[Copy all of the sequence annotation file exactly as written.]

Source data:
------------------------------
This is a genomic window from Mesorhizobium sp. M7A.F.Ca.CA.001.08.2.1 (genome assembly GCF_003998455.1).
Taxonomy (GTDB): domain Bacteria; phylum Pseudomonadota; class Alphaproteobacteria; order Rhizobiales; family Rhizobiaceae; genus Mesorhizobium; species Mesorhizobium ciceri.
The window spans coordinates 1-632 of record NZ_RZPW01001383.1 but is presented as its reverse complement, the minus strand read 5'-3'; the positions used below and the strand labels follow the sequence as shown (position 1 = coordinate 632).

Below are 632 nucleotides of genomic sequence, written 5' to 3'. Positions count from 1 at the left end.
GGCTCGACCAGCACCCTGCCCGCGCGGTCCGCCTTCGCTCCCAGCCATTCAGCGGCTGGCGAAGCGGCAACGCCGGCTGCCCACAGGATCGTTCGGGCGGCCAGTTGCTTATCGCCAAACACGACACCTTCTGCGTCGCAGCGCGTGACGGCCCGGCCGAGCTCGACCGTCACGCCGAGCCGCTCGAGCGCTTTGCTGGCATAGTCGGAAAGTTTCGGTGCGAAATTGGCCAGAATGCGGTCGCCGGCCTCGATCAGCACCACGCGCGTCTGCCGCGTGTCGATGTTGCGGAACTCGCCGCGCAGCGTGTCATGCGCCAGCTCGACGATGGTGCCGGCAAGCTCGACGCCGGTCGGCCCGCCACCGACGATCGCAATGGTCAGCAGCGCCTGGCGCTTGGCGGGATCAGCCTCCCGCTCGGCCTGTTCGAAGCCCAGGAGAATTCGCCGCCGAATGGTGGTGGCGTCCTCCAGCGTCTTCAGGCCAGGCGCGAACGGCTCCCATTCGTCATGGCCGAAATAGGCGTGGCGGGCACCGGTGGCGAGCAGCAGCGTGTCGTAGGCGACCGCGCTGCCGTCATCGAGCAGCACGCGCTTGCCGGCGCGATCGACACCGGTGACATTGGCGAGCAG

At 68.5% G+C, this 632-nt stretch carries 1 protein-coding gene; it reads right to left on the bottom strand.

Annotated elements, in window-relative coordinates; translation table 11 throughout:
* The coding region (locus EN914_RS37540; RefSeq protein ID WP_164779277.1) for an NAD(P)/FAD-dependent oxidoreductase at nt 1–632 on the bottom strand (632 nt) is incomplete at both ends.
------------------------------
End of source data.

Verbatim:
This is a genomic window from Mesorhizobium sp. M7A.F.Ca.CA.001.08.2.1 (genome assembly GCF_003998455.1).
Taxonomy (GTDB): domain Bacteria; phylum Pseudomonadota; class Alphaproteobacteria; order Rhizobiales; family Rhizobiaceae; genus Mesorhizobium; species Mesorhizobium ciceri.
The window spans coordinates 1-632 of record NZ_RZPW01001383.1 but is presented as its reverse complement, the minus strand read 5'-3'; the positions used below and the strand labels follow the sequence as shown (position 1 = coordinate 632).

Below are 632 nucleotides of genomic sequence, written 5' to 3'. Positions count from 1 at the left end.
GGCTCGACCAGCACCCTGCCCGCGCGGTCCGCCTTCGCTCCCAGCCATTCAGCGGCTGGCGAAGCGGCAACGCCGGCTGCCCACAGGATCGTTCGGGCGGCCAGTTGCTTATCGCCAAACACGACACCTTCTGCGTCGCAGCGCGTGACGGCCCGGCCGAGCTCGACCGTCACGCCGAGCCGCTCGAGCGCTTTGCTGGCATAGTCGGAAAGTTTCGGTGCGAAATTGGCCAGAATGCGGTCGCCGGCCTCGATCAGCACCACGCGCGTCTGCCGCGTGTCGATGTTGCGGAACTCGCCGCGCAGCGTGTCATGCGCCAGCTCGACGATGGTGCCGGCAAGCTCGACGCCGGTCGGCCCGCCACCGACGATCGCAATGGTCAGCAGCGCCTGGCGCTTGGCGGGATCAGCCTCCCGCTCGGCCTGTTCGAAGCCCAGGAGAATTCGCCGCCGAATGGTGGTGGCGTCCTCCAGCGTCTTCAGGCCAGGCGCGAACGGCTCCCATTCGTCATGGCCGAAATAGGCGTGGCGGGCACCGGTGGCGAGCAGCAGCGTGTCGTAGGCGACCGCGCTGCCGTCATCGAGCAGCACGCGCTTGCCGGCGCGATCGACACCGGTGACATTGGCGAGCAG

At 68.5% G+C, this 632-nt stretch carries 1 protein-coding gene; it reads right to left on the bottom strand.

Annotated elements, in window-relative coordinates; translation table 11 throughout:
* The coding region (locus EN914_RS37540; RefSeq protein ID WP_164779277.1) for an NAD(P)/FAD-dependent oxidoreductase at nt 1–632 on the bottom strand (632 nt) is incomplete at both ends.